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J Appl Physiol (1985). 1992 Nov;73(5):2004-10.

Adaptation of mitochondrial ATP production in human skeletal muscle to endurance training and detraining.

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Department of Clinical Chemistry II, Karolinska Institute, Huddinge, Sweden.


The adaptation of mitochondrial ATP production rate (MAPR) to training and detraining was evaluated in nine healthy men. Muscle samples (approximately 60 mg) were obtained before and after 6 wk of endurance training and after 3 wk of detraining. MAPR was measured in isolated mitochondria by a bioluminometric method. In addition, the activities of mitochondrial and glycolytic enzymes were determined in skeletal muscle. In response to training, MAPR increased by 70%, with a substrate combination of pyruvate + palmitoyl-L-carnitine + alpha-ketoglutarate + malate, by 50% with only pyruvate + malate, and by 92% with palmitoyl-L-carnitine + malate. With detraining MAPR decreased by 12-28% from the posttraining rate (although not significantly for all substrates). No differences were found when MAPR was related to the protein content in the mitochondrial fraction. The largest increase in mitochondrial enzyme activities induced by training was observed for cytochrome-c oxidase (78%), whereas succinate cytochrome c reductase showed only an 18% increase. The activity of citrate synthase increased by 40% and of glutamate dehydrogenase by 45%. Corresponding changes in maximal O2 uptake were a 9.6% increase by training and a 6.0% reversion after detraining. In conclusion, both MAPR and mitochondrial enzyme activities are shown to increase with endurance training and to decrease with detraining.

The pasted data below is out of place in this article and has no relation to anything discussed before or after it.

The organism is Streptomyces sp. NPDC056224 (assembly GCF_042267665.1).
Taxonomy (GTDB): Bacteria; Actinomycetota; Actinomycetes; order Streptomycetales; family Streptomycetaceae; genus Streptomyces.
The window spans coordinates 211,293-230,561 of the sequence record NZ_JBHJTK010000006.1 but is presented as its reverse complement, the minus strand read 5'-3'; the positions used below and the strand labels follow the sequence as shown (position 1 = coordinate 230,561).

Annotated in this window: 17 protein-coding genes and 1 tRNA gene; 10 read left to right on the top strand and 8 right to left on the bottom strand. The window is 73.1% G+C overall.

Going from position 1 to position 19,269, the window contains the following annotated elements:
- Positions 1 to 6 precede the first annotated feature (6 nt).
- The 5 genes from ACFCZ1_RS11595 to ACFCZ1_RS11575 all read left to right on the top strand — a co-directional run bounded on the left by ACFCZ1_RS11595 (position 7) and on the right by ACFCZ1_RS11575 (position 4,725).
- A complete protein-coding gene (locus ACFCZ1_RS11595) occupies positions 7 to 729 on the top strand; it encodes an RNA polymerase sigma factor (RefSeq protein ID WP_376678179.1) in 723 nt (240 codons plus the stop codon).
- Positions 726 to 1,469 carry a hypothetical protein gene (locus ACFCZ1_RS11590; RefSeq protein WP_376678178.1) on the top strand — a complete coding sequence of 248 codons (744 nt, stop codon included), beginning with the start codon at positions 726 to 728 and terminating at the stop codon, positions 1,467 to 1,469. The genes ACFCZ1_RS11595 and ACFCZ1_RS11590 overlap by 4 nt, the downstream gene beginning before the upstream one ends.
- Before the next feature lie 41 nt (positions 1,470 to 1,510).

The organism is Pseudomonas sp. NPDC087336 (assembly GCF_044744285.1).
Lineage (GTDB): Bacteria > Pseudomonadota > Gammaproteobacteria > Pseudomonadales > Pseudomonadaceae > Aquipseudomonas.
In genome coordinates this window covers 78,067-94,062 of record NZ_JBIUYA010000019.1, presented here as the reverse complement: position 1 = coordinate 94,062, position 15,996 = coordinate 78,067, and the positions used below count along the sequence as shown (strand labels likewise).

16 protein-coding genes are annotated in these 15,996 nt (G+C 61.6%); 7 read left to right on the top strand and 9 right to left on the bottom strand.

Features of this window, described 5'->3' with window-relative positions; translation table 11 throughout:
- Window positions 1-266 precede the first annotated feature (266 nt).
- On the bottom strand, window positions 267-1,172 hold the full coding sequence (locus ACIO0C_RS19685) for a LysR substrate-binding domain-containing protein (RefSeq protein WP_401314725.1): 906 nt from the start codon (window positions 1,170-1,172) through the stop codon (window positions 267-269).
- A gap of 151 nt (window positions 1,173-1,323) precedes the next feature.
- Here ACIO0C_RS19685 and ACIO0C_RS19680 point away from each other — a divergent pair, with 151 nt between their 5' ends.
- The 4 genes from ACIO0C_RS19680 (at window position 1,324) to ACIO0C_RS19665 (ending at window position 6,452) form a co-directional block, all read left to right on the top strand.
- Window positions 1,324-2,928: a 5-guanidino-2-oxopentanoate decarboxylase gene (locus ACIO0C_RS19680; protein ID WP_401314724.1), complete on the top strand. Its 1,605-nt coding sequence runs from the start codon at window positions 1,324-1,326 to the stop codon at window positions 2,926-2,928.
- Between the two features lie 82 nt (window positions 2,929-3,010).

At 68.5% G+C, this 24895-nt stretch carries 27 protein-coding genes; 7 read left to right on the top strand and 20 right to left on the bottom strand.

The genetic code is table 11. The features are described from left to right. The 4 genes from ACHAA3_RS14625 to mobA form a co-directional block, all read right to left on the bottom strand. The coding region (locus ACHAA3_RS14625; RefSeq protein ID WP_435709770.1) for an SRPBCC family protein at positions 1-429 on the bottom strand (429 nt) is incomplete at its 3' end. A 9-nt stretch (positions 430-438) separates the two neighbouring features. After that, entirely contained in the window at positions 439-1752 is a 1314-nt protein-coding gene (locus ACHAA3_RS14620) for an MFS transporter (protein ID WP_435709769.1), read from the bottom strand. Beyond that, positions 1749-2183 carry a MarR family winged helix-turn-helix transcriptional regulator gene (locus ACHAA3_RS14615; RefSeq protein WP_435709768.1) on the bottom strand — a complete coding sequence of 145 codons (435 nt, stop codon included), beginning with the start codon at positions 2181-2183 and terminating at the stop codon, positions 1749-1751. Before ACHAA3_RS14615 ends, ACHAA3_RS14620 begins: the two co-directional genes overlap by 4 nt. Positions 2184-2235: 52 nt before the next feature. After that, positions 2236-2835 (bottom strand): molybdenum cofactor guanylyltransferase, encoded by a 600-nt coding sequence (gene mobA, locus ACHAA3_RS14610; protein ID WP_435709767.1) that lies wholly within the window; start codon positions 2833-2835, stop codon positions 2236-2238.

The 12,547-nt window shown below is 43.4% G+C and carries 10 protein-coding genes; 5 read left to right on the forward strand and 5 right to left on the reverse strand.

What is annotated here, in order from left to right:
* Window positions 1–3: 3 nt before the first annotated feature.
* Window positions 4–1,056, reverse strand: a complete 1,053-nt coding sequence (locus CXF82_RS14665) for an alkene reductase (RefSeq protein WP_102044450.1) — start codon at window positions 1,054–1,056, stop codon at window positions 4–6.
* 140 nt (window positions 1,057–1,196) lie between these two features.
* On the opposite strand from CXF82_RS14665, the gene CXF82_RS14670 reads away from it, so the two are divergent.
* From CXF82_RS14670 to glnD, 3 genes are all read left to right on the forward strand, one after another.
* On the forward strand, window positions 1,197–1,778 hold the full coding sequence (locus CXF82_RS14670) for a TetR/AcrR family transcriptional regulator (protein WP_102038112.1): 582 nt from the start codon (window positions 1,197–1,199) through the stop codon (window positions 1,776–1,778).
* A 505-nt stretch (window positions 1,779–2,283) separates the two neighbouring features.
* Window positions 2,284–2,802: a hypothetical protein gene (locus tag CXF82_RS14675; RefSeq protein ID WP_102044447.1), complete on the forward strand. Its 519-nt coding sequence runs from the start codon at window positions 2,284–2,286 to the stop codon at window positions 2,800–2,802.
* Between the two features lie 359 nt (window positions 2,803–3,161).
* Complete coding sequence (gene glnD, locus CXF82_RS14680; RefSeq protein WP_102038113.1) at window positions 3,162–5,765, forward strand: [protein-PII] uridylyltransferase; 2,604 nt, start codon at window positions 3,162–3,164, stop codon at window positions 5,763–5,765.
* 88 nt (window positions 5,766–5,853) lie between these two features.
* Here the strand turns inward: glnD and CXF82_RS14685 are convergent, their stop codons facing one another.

[Indexed for MEDLINE]

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